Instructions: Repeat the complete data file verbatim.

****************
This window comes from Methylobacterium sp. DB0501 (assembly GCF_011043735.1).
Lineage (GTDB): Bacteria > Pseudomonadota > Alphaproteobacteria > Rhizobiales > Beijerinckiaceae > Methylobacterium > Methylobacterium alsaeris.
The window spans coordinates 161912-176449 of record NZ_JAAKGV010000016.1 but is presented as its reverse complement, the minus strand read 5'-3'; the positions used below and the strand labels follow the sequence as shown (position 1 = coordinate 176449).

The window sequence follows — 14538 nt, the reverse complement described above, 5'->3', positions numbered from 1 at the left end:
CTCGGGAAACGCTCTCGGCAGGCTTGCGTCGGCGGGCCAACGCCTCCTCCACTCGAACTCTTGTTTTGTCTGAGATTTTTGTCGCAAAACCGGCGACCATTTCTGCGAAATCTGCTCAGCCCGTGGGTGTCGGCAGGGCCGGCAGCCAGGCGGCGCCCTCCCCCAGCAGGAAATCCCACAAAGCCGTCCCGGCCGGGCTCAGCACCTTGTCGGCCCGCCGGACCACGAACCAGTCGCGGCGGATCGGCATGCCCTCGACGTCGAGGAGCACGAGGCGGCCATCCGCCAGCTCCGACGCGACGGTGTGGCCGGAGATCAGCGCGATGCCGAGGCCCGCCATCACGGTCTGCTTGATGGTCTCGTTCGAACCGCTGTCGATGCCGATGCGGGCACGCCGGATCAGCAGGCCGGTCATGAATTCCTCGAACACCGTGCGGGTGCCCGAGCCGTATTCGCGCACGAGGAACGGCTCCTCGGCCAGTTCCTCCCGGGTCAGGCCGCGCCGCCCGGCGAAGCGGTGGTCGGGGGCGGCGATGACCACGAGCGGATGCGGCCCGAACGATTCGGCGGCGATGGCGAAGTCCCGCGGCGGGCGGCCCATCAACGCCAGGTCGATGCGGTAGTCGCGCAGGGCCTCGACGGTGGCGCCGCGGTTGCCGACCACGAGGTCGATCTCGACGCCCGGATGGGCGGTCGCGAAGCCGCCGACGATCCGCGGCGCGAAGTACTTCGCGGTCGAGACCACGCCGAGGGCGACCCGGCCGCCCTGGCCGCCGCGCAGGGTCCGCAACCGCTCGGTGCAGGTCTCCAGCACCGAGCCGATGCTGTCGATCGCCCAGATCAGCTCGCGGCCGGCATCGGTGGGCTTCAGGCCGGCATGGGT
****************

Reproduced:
This window comes from Methylobacterium sp. DB0501 (assembly GCF_011043735.1).
Lineage (GTDB): Bacteria > Pseudomonadota > Alphaproteobacteria > Rhizobiales > Beijerinckiaceae > Methylobacterium > Methylobacterium alsaeris.
The window spans coordinates 161912-176449 of record NZ_JAAKGV010000016.1 but is presented as its reverse complement, the minus strand read 5'-3'; the positions used below and the strand labels follow the sequence as shown (position 1 = coordinate 176449).

The window sequence follows — 14538 nt, the reverse complement described above, 5'->3', positions numbered from 1 at the left end:
CTCGGGAAACGCTCTCGGCAGGCTTGCGTCGGCGGGCCAACGCCTCCTCCACTCGAACTCTTGTTTTGTCTGAGATTTTTGTCGCAAAACCGGCGACCATTTCTGCGAAATCTGCTCAGCCCGTGGGTGTCGGCAGGGCCGGCAGCCAGGCGGCGCCCTCCCCCAGCAGGAAATCCCACAAAGCCGTCCCGGCCGGGCTCAGCACCTTGTCGGCCCGCCGGACCACGAACCAGTCGCGGCGGATCGGCATGCCCTCGACGTCGAGGAGCACGAGGCGGCCATCCGCCAGCTCCGACGCGACGGTGTGGCCGGAGATCAGCGCGATGCCGAGGCCCGCCATCACGGTCTGCTTGATGGTCTCGTTCGAACCGCTGTCGATGCCGATGCGGGCACGCCGGATCAGCAGGCCGGTCATGAATTCCTCGAACACCGTGCGGGTGCCCGAGCCGTATTCGCGCACGAGGAACGGCTCCTCGGCCAGTTCCTCCCGGGTCAGGCCGCGCCGCCCGGCGAAGCGGTGGTCGGGGGCGGCGATGACCACGAGCGGATGCGGCCCGAACGATTCGGCGGCGATGGCGAAGTCCCGCGGCGGGCGGCCCATCAACGCCAGGTCGATGCGGTAGTCGCGCAGGGCCTCGACGGTGGCGCCGCGGTTGCCGACCACGAGGTCGATCTCGACGCCCGGATGGGCGGTCGCGAAGCCGCCGACGATCCGCGGCGCGAAGTACTTCGCGGTCGAGACCACGCCGAGGGCGACCCGGCCGCCCTGGCCGCCGCGCAGGGTCCGCAACCGCTCGGTGCAGGTCTCCAGCACCGAGCCGATGCTGTCGATCGCCCAGATCAGCTCGCGGCCGGCATCGGTGGGCTTCAGGCCGGCATGGGT